Now, fast-forward to today, where gender issues in geeky lit are in a state of high dudgeon. DC comics recently got reamed for its notable lack of female heroes and female creators (not to mention comics’ record generally for stuffing women into refrigerators). There is a strange backlash against girl geeks going on, especially ones who are what is traditionally thought of as “attractive” … and of course there’s a backlash against the backlash.
Into all this wanders My Little Pony: Friendship is Magic, which as I mentioned before is a very girly show for girls that is girly, but is also just a straight-up awesome show, thus having a lot of crossover appeal. That there should be bronies, geeky male fans of a girly cartoon show, should be considered a Grand Thing, shouldn’t it?
Well apparently, not everyone thinks so. Consider this comic from Shortpacked!:
Now, I’m not a regular reader of Shortpacked! so I don’t know the context here. This comic came to my attention by way of a MLP:FIM blog in which the blogger didn’t wanted to be associated with the term “brony” because to him it apparently means “male MLP fan who is a jerk about it.” This, as far as I can tell, is nuts. (Which is also my reaction to fans of anthropomorphic animals generally who don’t want to be called “furries.”)
But there are a lot of things in this comic that stick in my craw. First and foremost, it’s clear that the guy is being a jerk; however, this is being held up more or less to be, “This guy is being male.” That in itself is a trend I’ve been sick of for years. Second, there is a noticeable disconnect between MLP:FIM and the merchandise it is ostensibly being made to sell, and that creates natural frustration on the part of fans who want to support something they like by buying the merchandise. (“I love Rainbow Dash, she’s got so much attitude! I’ll go buy a Rainbow Dash toy! Er, what’s this doe-eyed waif with Rainbow Dash’s name on it?”) I can’t speak for everybody, but speaking only for myself I don’t have a problem with the doe-eyed waif qua itself, my problem is that there isn’t anything with the Rainbow Dash I was looking for. 
But my real problem is in the line “Males have 6/7ths of the Justice League, 90 percent of the Avengers, 12/13ths of Transformers, and now you’ve taken My Little Pony.” Presumably this is intended as an indictment of the concept of The Chick, which is a concept that needs indicting. But it’s also built on a fundamentally bad premise: how exactly has My Little Pony been “taken” and from whom? Does one jackass mouthing off suddenly turn all of the ponies into colts instead of fillies? Is the woman in the comic now somehow prevented from liking My Little Pony because it’s not an all-girls club any more? The little rejoinder at the end, “Sorry, we noticed something we didn’t have,” also sticks in my craw because, of all the crazy things, it feeds negative stereotypes — i.e., the rapacious and plundering white male.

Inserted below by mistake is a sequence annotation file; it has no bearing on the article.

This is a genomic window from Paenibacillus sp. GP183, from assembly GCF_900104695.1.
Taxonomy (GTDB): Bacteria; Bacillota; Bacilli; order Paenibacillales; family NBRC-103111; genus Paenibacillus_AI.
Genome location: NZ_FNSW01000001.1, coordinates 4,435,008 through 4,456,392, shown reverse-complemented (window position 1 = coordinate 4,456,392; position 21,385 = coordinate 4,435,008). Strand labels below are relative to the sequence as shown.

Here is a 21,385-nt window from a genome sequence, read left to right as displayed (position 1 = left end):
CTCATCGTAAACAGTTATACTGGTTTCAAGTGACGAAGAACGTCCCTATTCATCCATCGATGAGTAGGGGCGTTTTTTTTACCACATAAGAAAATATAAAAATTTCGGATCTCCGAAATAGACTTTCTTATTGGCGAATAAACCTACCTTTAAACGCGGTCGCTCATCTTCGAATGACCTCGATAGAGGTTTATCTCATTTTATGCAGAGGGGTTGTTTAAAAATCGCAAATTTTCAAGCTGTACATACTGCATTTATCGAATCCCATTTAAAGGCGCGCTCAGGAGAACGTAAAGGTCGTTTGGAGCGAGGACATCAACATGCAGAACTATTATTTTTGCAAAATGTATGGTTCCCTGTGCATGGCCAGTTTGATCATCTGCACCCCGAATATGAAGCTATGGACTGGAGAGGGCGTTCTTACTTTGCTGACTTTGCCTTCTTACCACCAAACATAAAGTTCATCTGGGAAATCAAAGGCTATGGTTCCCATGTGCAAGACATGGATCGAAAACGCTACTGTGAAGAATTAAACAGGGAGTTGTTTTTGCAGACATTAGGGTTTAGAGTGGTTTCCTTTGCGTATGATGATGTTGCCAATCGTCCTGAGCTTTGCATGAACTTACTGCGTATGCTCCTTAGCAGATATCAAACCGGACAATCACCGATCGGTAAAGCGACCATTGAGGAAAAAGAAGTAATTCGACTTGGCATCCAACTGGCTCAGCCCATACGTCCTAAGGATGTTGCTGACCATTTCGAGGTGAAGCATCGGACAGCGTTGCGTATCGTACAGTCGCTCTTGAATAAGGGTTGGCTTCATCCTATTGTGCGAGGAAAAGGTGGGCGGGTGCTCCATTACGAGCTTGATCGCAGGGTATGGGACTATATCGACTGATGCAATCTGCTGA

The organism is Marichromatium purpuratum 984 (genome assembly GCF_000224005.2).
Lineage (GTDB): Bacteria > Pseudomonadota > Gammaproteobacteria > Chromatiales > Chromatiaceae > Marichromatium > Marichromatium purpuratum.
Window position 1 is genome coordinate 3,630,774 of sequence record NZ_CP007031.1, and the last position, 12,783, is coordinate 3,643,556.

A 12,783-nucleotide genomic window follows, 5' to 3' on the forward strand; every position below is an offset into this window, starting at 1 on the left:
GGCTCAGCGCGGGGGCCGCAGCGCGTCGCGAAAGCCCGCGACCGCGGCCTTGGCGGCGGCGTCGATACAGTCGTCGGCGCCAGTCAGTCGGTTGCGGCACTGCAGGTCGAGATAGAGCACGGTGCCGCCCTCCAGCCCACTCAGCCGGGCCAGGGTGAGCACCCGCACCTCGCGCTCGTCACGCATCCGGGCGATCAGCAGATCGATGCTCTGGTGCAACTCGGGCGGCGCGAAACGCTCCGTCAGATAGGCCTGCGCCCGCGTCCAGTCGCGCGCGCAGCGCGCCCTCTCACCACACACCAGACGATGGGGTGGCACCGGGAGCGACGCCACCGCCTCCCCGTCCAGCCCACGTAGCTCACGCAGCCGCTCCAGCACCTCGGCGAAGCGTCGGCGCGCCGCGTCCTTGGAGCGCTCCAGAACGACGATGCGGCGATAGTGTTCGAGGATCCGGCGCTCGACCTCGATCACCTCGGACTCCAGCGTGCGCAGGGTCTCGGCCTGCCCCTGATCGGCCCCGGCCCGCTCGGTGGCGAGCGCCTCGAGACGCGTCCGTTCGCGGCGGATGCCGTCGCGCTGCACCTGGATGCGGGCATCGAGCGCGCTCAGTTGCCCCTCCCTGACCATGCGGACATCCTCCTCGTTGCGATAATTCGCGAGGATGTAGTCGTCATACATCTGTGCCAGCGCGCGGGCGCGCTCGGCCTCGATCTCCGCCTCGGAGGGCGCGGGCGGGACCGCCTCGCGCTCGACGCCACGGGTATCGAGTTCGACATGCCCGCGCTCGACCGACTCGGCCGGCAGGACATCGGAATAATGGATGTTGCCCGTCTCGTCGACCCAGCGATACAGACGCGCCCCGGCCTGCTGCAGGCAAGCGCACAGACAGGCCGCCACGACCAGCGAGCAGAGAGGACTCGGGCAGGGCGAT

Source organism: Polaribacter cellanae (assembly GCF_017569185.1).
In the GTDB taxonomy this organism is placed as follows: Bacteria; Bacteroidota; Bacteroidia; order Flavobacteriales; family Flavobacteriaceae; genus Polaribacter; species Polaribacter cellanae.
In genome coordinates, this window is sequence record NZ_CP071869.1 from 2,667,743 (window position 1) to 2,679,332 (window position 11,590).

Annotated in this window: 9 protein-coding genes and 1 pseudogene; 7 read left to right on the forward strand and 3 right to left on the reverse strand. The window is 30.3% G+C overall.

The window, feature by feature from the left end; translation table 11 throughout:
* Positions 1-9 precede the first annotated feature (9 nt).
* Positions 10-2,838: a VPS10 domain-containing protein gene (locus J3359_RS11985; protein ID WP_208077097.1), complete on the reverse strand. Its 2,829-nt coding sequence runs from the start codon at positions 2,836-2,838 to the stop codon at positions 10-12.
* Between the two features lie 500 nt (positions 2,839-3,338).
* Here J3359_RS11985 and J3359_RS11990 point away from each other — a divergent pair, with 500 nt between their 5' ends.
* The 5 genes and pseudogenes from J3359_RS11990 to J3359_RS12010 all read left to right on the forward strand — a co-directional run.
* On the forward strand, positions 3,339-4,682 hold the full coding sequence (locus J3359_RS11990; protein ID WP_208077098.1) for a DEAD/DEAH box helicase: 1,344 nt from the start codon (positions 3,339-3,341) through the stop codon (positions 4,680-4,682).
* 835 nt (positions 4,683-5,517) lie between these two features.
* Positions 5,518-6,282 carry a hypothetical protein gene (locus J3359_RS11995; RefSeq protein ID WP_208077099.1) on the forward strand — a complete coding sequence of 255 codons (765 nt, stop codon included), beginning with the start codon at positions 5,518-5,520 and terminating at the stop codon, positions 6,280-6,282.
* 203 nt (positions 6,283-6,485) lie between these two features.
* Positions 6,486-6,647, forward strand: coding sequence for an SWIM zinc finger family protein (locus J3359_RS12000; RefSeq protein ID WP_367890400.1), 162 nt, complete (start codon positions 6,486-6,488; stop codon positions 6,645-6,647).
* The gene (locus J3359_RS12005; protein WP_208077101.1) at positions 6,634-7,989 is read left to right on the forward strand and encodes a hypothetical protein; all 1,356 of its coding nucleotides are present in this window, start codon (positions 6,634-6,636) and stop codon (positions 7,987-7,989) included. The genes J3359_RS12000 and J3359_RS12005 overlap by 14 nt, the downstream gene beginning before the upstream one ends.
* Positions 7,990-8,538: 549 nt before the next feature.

In short, the fundamental premise of this comic seems to be that boys shouldn’t be liking stuff for girls because girls have so little stuff of their own. But isn’t that just as ridiculous as saying that girls shouldn’t like superheroes because superheroes are meant for boys? Either that or “boys are pretty much all jackasses and anything they touch is ruined,” which is also a premise that I don’t much care for. (The irony that this comic was written by a guy is also not lost on me.)
Some of this is just the natural growing pains of any fandom, I imagine. The original brony rant about “I’m totally not a brony!” was an almost point-by-point copy of the same “I’m totally not a furry!” rant I’ve seen a hundred times. But really, it’s getting old. Anything with human beings involved is going to include assholes sooner or later, and people really need to get over that.
Oh, and for the record, I handed over the Uhura figure so !Melissa could play her, and a good time was had by all. Until we realized the delicate hands of the Uhura figure didn’t have an opposable thumb and so couldn’t hold a phaser. But that’s also a post for some other time.
 Well, there is the one set of tiny little ponies from the show, noticeably missing Applejack and Fluttershy. What’s that about?
If you’d like to get in early on the Suburban Jungle ten-year retrospective, No Predation Allowed, I have set up a Kickstarter project to cover the printing costs. Besides acting as a kind of “pre-order” for the book, depending on the funding option you choose you can also get a copy of the “Dreams of Summer” portfolio, NeverNever books, or a commission from your ever-lovin’ blue-eyed cartoonist!
If you can’t help with funding, that’s okay too, just help me spread the word about it! 🙂 Thanks, everyone!